Saturday, June 04, 2005

Great WIRED article today on how disobedience during disasters saves lives: if you wait for official word and follow the rules, often, you're dead. From the article, citing the experience of 9-11:

After both buildings were burning, many calls to 911 resulted in advice to stay put and wait for rescue. Also, occupants of the towers had been trained to use the stairs, not the elevators, in case of evacuation.

Fortunately, this advice was mostly ignored. According to the engineers, use of elevators in the early phase of the evacuation, along with the decision to not stay put, saved roughly 2,500 lives. This disobedience had nothing to do with panic. The report documents how evacuees stopped to help the injured and assist the mobility-impaired, even to give emotional comfort. Not panic but what disaster experts call reasoned flight ruled the day.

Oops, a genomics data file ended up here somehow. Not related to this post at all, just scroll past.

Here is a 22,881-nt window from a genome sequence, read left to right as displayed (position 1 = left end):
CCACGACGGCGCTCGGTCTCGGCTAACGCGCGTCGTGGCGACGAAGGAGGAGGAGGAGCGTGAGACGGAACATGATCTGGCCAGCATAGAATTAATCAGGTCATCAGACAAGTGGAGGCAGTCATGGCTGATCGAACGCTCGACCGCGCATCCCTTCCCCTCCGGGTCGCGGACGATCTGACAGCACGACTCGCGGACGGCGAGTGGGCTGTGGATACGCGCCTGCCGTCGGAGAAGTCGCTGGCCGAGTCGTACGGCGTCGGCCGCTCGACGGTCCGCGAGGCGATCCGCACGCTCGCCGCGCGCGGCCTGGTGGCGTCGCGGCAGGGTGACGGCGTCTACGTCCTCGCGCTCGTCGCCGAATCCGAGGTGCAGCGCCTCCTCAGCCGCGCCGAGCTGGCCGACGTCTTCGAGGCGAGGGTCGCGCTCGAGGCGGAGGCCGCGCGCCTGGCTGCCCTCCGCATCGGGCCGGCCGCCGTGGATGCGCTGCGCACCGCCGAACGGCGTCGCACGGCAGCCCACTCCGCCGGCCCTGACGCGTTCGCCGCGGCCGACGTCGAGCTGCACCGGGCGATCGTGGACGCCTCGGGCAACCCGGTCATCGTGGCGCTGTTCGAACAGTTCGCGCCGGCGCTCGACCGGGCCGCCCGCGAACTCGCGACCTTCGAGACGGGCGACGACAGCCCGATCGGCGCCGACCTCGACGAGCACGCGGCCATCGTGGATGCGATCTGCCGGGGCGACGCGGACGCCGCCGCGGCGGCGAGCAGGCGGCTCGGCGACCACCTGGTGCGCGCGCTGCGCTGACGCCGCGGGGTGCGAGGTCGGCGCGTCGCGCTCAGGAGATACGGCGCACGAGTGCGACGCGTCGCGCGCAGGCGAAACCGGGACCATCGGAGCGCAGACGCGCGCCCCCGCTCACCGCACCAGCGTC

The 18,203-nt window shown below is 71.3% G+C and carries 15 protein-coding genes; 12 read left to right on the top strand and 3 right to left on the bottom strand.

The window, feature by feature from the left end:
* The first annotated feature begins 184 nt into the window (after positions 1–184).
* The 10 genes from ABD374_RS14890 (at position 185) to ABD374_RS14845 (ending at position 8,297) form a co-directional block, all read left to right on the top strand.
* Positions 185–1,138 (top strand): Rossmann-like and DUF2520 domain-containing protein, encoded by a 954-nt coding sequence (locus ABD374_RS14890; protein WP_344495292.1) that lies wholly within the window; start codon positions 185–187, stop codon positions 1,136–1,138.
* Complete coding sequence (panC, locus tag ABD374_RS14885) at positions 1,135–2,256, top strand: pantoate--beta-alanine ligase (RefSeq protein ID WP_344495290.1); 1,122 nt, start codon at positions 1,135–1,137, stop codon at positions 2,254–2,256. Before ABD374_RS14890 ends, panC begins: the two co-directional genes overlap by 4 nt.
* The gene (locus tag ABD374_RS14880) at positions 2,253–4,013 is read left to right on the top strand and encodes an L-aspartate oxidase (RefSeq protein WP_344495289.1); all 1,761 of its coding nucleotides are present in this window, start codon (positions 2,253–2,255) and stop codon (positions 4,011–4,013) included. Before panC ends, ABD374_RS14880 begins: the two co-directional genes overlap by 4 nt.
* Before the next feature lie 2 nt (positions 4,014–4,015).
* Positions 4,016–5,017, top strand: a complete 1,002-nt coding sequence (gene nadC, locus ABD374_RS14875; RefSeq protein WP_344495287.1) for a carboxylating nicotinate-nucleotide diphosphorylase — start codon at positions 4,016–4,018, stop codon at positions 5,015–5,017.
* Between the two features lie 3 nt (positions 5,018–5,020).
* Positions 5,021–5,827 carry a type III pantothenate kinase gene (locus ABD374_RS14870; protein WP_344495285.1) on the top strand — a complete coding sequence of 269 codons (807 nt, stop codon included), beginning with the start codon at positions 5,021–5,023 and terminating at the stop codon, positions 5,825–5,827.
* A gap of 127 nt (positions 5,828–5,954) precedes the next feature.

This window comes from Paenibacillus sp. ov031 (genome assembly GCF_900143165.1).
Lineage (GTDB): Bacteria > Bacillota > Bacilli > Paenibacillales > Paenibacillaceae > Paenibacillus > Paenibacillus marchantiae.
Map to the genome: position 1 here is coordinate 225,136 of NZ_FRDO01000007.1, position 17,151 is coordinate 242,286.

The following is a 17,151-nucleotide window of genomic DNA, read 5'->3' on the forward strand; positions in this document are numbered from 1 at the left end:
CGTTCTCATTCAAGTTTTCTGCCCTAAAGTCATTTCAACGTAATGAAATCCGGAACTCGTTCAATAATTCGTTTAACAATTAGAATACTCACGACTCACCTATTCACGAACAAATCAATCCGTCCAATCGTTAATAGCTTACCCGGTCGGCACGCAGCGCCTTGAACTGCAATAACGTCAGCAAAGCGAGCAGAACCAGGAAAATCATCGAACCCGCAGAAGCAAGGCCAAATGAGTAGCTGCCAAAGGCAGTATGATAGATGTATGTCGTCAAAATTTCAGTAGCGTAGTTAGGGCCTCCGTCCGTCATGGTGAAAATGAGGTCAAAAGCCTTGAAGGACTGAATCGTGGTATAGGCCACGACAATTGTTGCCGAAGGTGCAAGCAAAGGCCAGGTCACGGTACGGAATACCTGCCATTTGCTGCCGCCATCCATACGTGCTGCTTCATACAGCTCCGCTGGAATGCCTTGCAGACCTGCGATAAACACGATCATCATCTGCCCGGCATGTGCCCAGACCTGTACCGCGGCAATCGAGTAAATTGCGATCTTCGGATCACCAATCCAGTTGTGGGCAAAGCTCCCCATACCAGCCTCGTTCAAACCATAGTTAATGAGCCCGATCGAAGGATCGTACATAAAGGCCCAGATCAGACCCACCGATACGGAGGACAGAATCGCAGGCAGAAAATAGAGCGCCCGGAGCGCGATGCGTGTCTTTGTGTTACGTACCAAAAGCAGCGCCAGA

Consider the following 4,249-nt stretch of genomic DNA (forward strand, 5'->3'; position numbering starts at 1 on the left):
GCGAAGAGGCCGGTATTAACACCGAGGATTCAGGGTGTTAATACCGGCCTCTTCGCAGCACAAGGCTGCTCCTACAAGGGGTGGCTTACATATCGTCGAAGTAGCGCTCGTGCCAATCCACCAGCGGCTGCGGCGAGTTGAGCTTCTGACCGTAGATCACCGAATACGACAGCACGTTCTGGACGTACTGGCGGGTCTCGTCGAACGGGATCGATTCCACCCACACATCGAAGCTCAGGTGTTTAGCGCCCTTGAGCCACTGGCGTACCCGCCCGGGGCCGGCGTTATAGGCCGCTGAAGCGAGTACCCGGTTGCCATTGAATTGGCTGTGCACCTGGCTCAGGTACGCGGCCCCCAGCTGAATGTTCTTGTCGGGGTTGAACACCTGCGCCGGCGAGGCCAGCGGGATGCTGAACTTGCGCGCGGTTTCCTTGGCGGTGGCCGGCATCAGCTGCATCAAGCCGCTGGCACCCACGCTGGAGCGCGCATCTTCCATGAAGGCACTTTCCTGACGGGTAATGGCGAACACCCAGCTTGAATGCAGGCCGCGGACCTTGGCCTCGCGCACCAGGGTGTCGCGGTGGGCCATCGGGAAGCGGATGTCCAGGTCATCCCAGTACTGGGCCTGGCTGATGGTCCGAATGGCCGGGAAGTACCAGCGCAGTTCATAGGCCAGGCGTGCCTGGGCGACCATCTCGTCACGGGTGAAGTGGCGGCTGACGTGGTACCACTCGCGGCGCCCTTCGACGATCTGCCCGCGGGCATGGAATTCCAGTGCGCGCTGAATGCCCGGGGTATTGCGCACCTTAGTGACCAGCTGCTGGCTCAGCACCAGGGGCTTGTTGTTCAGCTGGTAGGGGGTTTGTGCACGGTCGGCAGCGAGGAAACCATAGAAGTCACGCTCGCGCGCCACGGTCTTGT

In fact, the people inside the towers were better informed and far more knowledgeable than emergency operators far from the scene. While walking down the stairs, they answered their cell phones and glanced at their BlackBerries, learning from friends that there had been a terrorist attack and that the Pentagon had also been hit. News of what was happening passed by word of mouth, and fellow workers pressed hesitating colleagues to continue their exit.

This jives very closely with how I believe things function in the real world--microcommunication, unspoken cues and on-the-groud knowledge almost always trumps official sources, especially when things are going batshit all around you.

It's been a marvelous opening day--we ate and did notes at the Continental, one of my favorite restaurants, and now its time for a walk and a gradual build-up to the show. I'm so looking forward to this.
7:11 PM